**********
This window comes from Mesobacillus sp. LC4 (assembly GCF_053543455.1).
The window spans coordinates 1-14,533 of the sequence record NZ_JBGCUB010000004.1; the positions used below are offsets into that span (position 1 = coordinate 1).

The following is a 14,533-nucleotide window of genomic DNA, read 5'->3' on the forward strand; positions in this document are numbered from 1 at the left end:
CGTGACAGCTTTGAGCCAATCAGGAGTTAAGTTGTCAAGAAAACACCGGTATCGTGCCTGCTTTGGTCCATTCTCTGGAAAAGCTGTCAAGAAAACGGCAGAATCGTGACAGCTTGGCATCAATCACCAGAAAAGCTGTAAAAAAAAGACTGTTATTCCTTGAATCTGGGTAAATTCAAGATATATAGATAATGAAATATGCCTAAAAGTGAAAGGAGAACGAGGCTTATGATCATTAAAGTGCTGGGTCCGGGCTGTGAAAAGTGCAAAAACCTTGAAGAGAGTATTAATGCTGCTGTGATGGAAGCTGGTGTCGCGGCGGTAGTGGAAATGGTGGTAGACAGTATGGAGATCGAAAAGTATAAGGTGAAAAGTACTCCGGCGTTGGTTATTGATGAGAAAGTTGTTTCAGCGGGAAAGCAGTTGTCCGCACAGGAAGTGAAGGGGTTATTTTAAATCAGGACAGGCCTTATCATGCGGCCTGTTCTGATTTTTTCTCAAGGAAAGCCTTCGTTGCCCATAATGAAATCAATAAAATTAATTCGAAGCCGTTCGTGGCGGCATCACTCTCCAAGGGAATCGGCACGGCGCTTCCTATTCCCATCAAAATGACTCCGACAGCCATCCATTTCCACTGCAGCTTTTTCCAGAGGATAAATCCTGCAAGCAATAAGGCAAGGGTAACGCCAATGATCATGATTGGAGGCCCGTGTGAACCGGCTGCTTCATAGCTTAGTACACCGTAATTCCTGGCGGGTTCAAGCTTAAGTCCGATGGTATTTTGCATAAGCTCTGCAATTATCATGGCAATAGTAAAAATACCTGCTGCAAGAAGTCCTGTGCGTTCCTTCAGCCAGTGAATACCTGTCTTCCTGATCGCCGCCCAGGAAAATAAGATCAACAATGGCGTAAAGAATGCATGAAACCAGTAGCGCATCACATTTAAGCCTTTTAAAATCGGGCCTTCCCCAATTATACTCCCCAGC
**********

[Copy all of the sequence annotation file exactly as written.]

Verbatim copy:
This window comes from Mesobacillus sp. LC4 (assembly GCF_053543455.1).
The window spans coordinates 1-14,533 of the sequence record NZ_JBGCUB010000004.1; the positions used below are offsets into that span (position 1 = coordinate 1).

The following is a 14,533-nucleotide window of genomic DNA, read 5'->3' on the forward strand; positions in this document are numbered from 1 at the left end:
CGTGACAGCTTTGAGCCAATCAGGAGTTAAGTTGTCAAGAAAACACCGGTATCGTGCCTGCTTTGGTCCATTCTCTGGAAAAGCTGTCAAGAAAACGGCAGAATCGTGACAGCTTGGCATCAATCACCAGAAAAGCTGTAAAAAAAAGACTGTTATTCCTTGAATCTGGGTAAATTCAAGATATATAGATAATGAAATATGCCTAAAAGTGAAAGGAGAACGAGGCTTATGATCATTAAAGTGCTGGGTCCGGGCTGTGAAAAGTGCAAAAACCTTGAAGAGAGTATTAATGCTGCTGTGATGGAAGCTGGTGTCGCGGCGGTAGTGGAAATGGTGGTAGACAGTATGGAGATCGAAAAGTATAAGGTGAAAAGTACTCCGGCGTTGGTTATTGATGAGAAAGTTGTTTCAGCGGGAAAGCAGTTGTCCGCACAGGAAGTGAAGGGGTTATTTTAAATCAGGACAGGCCTTATCATGCGGCCTGTTCTGATTTTTTCTCAAGGAAAGCCTTCGTTGCCCATAATGAAATCAATAAAATTAATTCGAAGCCGTTCGTGGCGGCATCACTCTCCAAGGGAATCGGCACGGCGCTTCCTATTCCCATCAAAATGACTCCGACAGCCATCCATTTCCACTGCAGCTTTTTCCAGAGGATAAATCCTGCAAGCAATAAGGCAAGGGTAACGCCAATGATCATGATTGGAGGCCCGTGTGAACCGGCTGCTTCATAGCTTAGTACACCGTAATTCCTGGCGGGTTCAAGCTTAAGTCCGATGGTATTTTGCATAAGCTCTGCAATTATCATGGCAATAGTAAAAATACCTGCTGCAAGAAGTCCTGTGCGTTCCTTCAGCCAGTGAATACCTGTCTTCCTGATCGCCGCCCAGGAAAATAAGATCAACAATGGCGTAAAGAATGCATGAAACCAGTAGCGCATCACATTTAAGCCTTTTAAAATCGGGCCTTCCCCAATTATACTCCCCAGC